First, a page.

Ever since its conquest by Europeans, until recently, the South was something of a self-contained continuum, with nobody much to deal with but damn yankees. Yet today the future of the South does not rest exclusively in the hands of white Southerners, nor white and black Southerners, nor those folks up yonder. While all of these still count, the fate of the South may hinge upon decisions made in such faraway places as Geneva and Tokyo.

This is not to say that the old hallmarks of Southern progress--the Constitutional formula for counting blacks as three-fifths of a person, Dred Scott, Secession, Emancipation, Reconstruction, Klan terror, Deal of '76, Booker Washington's half-a-loaf and Henry Grady's New South--have lost any of their historical meaning. It is just that if you're dead, you're dead, and all causes are lost ones. We need to watch out, in other words, for such things as mushroom clouds, aerosol cans, AIDS virus, and the penis rampant.

The very logo of the SRC--progressing as it has from map of the South, to map of region within the Nation, to region upon the globe--reflecta our emancipation from the old provincialism. While there will always be a role for old-fashioned regionalism, the only regionalism which holds forth the hope of salvation nowadays is that which looks upon Earth as a region of the solar system.

The very concept of progress, as applied to the Southern scene, has itself been subject to change. During the first half of this century we were quite confident that one gain led to another, and that the path of the species led onward and upward. If we look to Starnes on the cutting edge once again, in 1947 he was going around saying, "Things really are getting better. They used to kill you for trying to organize a union. Now they just knock all your teeth out." Starnes is still around, but I do not know what he would say today, when anti-union propaganda has reached such a state-of-the-art as to almost make unionists hate themselves.

By mid-century I had already become sufficiently' alarmed to conclude my remarks with the caution, "Great


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progress is being made; but reaction is making great progress too." Within a few years, the terror known as McCarthyism had demolished much that was decent and caring about America (in much the same fashion that government' industry, agriculture, transport, environment, and solvency are being wrecked now). In one of those Question &Answer periods a little old lady who had given her entire life causes to help make a better world asked me tearfully, "Was it all in vain!"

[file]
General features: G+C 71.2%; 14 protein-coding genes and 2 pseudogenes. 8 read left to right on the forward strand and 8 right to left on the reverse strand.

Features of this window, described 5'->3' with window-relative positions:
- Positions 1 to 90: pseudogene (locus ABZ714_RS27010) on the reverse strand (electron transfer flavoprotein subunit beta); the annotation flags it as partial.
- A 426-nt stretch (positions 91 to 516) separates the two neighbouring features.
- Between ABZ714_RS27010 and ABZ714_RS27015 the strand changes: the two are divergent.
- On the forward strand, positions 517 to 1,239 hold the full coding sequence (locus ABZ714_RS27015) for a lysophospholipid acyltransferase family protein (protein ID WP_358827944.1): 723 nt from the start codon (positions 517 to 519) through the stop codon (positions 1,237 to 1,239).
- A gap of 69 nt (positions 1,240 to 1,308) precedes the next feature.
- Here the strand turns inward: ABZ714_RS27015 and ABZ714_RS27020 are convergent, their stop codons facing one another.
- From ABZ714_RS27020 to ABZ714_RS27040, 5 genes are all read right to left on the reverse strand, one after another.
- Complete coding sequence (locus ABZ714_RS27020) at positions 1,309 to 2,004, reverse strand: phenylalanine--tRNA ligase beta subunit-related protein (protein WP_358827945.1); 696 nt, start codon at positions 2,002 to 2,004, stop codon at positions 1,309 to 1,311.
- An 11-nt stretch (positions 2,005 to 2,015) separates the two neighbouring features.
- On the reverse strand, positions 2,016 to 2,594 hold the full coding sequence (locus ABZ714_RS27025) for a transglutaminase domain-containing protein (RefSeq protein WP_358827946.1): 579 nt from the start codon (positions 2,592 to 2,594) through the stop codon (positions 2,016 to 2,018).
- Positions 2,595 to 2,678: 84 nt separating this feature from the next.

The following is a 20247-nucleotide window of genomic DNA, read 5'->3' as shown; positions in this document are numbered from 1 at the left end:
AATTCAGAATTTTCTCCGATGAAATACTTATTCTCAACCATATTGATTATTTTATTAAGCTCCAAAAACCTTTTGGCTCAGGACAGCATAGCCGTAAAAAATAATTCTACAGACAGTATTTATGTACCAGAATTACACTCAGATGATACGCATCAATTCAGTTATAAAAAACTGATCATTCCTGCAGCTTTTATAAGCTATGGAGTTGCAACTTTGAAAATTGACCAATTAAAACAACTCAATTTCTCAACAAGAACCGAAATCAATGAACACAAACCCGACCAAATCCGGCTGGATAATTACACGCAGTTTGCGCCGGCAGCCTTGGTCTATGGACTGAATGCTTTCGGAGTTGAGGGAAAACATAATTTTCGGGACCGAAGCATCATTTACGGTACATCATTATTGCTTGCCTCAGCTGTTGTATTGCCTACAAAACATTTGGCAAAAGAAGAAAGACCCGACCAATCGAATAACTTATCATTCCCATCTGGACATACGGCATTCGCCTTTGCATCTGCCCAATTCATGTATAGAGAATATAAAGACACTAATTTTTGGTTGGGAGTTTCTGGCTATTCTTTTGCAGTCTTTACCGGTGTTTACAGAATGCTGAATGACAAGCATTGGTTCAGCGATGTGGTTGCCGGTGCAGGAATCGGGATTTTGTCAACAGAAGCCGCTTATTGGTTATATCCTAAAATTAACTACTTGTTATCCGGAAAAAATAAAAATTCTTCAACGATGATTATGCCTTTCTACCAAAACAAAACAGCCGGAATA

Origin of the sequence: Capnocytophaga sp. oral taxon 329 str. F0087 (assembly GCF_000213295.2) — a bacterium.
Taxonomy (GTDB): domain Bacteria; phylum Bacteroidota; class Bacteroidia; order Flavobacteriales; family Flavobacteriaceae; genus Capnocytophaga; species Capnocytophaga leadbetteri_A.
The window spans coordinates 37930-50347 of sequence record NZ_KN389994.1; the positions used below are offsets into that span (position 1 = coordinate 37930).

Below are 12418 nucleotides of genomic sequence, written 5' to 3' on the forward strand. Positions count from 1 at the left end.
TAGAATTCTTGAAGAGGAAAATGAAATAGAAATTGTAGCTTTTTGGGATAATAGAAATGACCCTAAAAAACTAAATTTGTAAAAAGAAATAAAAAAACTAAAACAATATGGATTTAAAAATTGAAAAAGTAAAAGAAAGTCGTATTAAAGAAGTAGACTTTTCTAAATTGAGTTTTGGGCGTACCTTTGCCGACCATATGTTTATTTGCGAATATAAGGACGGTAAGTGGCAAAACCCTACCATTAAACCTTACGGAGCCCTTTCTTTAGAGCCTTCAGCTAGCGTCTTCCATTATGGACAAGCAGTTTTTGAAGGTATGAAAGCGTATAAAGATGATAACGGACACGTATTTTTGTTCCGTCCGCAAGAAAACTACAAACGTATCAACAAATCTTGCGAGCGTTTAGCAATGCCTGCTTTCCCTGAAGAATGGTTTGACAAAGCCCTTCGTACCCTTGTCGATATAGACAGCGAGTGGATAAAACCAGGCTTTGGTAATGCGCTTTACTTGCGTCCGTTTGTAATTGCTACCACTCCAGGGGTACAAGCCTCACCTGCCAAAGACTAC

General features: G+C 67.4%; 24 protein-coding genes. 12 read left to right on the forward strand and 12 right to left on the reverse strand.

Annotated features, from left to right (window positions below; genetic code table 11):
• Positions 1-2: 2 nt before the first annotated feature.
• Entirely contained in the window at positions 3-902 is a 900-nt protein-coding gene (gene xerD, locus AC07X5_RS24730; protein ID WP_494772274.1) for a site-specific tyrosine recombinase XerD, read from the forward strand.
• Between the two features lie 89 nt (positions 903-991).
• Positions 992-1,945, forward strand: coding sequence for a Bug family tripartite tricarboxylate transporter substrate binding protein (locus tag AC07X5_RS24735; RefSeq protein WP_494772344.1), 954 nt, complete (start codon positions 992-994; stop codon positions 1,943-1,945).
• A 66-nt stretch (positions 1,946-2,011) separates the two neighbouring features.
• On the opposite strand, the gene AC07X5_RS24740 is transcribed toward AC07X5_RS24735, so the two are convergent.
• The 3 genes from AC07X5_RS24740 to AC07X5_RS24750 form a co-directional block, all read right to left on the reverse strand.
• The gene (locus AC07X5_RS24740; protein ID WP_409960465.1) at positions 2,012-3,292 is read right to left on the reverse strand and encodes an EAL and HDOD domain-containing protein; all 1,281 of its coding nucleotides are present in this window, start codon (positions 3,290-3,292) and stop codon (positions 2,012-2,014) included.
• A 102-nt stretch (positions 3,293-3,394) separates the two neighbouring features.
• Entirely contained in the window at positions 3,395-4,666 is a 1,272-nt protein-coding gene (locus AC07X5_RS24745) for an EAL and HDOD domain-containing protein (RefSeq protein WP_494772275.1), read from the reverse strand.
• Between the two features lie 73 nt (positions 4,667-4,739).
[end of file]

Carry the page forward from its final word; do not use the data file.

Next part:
I did not know the answer then, nor do I now. It all depends--

HOW NOW TO PROTEST?

Someone, after reflecting upon mankind's unending struggle to create that better world, concluded somewhat cynically "The forms of exploitation change from time to time." That being true enough so far, it would seem to behoove us to consider whether forms of protest and struggle should also change accordingly. How best can we defend, consolidate, and advance--during what remains of this century--the gains which have been made?

Many of the traditional forms will never become outmoded--we need all the petitioning, lobbying, voting, organizing, sitting-in, meeting, marching, and confrontation we can get. One thing we do not need more of, however, are the liquor-and-TV riots which erupted during the "long hot summers" of several years ago. While I for one am capable of looking upon these as a form (albeit inappropriate) of reparations for the nest eggs blacks never inherited because our ancestors robbed their ancestors of the fruits of their labors, going after TVs and Jack Daniels is no way to go after civil rights. I happened to be in Budapest during the Hungarian revolt of '56, and while all shop windows were smashed, nothing was touched. "A testament to the purity of our revolution," a Hungarian said to me.

As for the "burn, baby, burn" approach some blacks resorted to when Mainstream America turned a deaf ear to the demand that doors be opened, it was an effective attention-getter (like hitting the mule over the head with a 2 x 4), and even had its roots in folksay, "Throw your trunk out the window, and let the whole damn row bum down!" Whether the scene be Watts, Miami, Philippines, S. Korea, Haiti, or some place else, the gasoline cocktail has been one of the few weapons within reach for the assertion of People Power. Burning down one's own neighborhood, however, can hardly be described as a well-directed form of protest. It is too much like the foreclosed mid-western farmers who blew out their own brains, as if they were somehow at fault.